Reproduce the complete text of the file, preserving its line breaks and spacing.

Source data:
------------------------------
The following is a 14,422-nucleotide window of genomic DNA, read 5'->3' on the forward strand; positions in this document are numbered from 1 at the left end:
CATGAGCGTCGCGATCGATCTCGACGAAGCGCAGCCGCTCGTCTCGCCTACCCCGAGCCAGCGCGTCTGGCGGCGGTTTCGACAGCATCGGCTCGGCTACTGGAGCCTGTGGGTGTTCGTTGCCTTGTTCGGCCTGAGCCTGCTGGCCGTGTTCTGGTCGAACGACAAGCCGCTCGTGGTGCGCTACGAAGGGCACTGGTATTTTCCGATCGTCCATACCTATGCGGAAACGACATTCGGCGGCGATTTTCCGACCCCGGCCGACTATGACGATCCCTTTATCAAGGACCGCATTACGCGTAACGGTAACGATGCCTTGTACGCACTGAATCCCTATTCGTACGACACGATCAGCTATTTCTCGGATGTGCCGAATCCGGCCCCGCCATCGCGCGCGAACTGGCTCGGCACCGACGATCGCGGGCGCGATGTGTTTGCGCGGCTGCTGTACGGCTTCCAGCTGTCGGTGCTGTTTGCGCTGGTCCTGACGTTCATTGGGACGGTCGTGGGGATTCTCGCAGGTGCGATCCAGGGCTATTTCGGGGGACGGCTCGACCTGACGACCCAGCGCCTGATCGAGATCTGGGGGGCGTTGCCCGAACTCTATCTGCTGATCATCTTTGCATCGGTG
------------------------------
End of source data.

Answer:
The following is a 14,422-nucleotide window of genomic DNA, read 5'->3' on the forward strand; positions in this document are numbered from 1 at the left end:
CATGAGCGTCGCGATCGATCTCGACGAAGCGCAGCCGCTCGTCTCGCCTACCCCGAGCCAGCGCGTCTGGCGGCGGTTTCGACAGCATCGGCTCGGCTACTGGAGCCTGTGGGTGTTCGTTGCCTTGTTCGGCCTGAGCCTGCTGGCCGTGTTCTGGTCGAACGACAAGCCGCTCGTGGTGCGCTACGAAGGGCACTGGTATTTTCCGATCGTCCATACCTATGCGGAAACGACATTCGGCGGCGATTTTCCGACCCCGGCCGACTATGACGATCCCTTTATCAAGGACCGCATTACGCGTAACGGTAACGATGCCTTGTACGCACTGAATCCCTATTCGTACGACACGATCAGCTATTTCTCGGATGTGCCGAATCCGGCCCCGCCATCGCGCGCGAACTGGCTCGGCACCGACGATCGCGGGCGCGATGTGTTTGCGCGGCTGCTGTACGGCTTCCAGCTGTCGGTGCTGTTTGCGCTGGTCCTGACGTTCATTGGGACGGTCGTGGGGATTCTCGCAGGTGCGATCCAGGGCTATTTCGGGGGACGGCTCGACCTGACGACCCAGCGCCTGATCGAGATCTGGGGGGCGTTGCCCGAACTCTATCTGCTGATCATCTTTGCATCGGTG